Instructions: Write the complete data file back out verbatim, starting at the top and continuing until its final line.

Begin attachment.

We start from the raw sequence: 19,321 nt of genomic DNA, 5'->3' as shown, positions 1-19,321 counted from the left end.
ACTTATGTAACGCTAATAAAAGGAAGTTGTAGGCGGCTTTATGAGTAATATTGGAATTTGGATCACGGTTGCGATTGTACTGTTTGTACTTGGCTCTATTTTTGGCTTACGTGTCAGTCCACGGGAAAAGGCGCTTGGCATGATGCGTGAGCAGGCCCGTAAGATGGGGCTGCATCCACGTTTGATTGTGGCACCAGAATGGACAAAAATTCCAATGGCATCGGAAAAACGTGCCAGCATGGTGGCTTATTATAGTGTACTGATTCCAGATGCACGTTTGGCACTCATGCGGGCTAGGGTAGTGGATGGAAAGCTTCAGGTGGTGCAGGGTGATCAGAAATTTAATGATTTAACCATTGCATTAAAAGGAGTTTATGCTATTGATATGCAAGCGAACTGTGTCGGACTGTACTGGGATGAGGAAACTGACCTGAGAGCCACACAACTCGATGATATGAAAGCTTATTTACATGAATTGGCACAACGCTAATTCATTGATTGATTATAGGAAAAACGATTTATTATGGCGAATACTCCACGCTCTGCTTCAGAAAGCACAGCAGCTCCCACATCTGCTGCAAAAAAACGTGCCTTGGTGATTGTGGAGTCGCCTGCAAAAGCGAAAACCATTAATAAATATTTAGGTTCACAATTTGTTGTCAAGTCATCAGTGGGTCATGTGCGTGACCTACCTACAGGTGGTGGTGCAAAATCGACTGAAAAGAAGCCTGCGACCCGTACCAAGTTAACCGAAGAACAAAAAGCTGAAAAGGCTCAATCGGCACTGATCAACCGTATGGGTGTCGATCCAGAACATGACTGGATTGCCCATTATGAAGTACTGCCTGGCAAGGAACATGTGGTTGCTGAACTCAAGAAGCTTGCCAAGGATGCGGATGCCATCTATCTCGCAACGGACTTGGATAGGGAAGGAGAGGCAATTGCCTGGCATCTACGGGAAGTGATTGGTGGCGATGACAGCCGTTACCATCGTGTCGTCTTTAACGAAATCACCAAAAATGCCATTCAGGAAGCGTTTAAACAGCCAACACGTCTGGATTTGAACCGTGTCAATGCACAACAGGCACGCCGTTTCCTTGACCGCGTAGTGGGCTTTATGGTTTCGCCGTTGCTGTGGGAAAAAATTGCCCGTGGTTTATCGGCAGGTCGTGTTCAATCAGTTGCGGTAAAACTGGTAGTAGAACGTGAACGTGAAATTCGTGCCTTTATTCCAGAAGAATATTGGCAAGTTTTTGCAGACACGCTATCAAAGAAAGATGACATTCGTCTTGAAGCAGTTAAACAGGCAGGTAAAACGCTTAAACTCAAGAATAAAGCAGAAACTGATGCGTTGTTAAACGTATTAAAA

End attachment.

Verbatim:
We start from the raw sequence: 19,321 nt of genomic DNA, 5'->3' as shown, positions 1-19,321 counted from the left end.
ACTTATGTAACGCTAATAAAAGGAAGTTGTAGGCGGCTTTATGAGTAATATTGGAATTTGGATCACGGTTGCGATTGTACTGTTTGTACTTGGCTCTATTTTTGGCTTACGTGTCAGTCCACGGGAAAAGGCGCTTGGCATGATGCGTGAGCAGGCCCGTAAGATGGGGCTGCATCCACGTTTGATTGTGGCACCAGAATGGACAAAAATTCCAATGGCATCGGAAAAACGTGCCAGCATGGTGGCTTATTATAGTGTACTGATTCCAGATGCACGTTTGGCACTCATGCGGGCTAGGGTAGTGGATGGAAAGCTTCAGGTGGTGCAGGGTGATCAGAAATTTAATGATTTAACCATTGCATTAAAAGGAGTTTATGCTATTGATATGCAAGCGAACTGTGTCGGACTGTACTGGGATGAGGAAACTGACCTGAGAGCCACACAACTCGATGATATGAAAGCTTATTTACATGAATTGGCACAACGCTAATTCATTGATTGATTATAGGAAAAACGATTTATTATGGCGAATACTCCACGCTCTGCTTCAGAAAGCACAGCAGCTCCCACATCTGCTGCAAAAAAACGTGCCTTGGTGATTGTGGAGTCGCCTGCAAAAGCGAAAACCATTAATAAATATTTAGGTTCACAATTTGTTGTCAAGTCATCAGTGGGTCATGTGCGTGACCTACCTACAGGTGGTGGTGCAAAATCGACTGAAAAGAAGCCTGCGACCCGTACCAAGTTAACCGAAGAACAAAAAGCTGAAAAGGCTCAATCGGCACTGATCAACCGTATGGGTGTCGATCCAGAACATGACTGGATTGCCCATTATGAAGTACTGCCTGGCAAGGAACATGTGGTTGCTGAACTCAAGAAGCTTGCCAAGGATGCGGATGCCATCTATCTCGCAACGGACTTGGATAGGGAAGGAGAGGCAATTGCCTGGCATCTACGGGAAGTGATTGGTGGCGATGACAGCCGTTACCATCGTGTCGTCTTTAACGAAATCACCAAAAATGCCATTCAGGAAGCGTTTAAACAGCCAACACGTCTGGATTTGAACCGTGTCAATGCACAACAGGCACGCCGTTTCCTTGACCGCGTAGTGGGCTTTATGGTTTCGCCGTTGCTGTGGGAAAAAATTGCCCGTGGTTTATCGGCAGGTCGTGTTCAATCAGTTGCGGTAAAACTGGTAGTAGAACGTGAACGTGAAATTCGTGCCTTTATTCCAGAAGAATATTGGCAAGTTTTTGCAGACACGCTATCAAAGAAAGATGACATTCGTCTTGAAGCAGTTAAACAGGCAGGTAAAACGCTTAAACTCAAGAATAAAGCAGAAACTGATGCGTTGTTAAACGTATTAAAA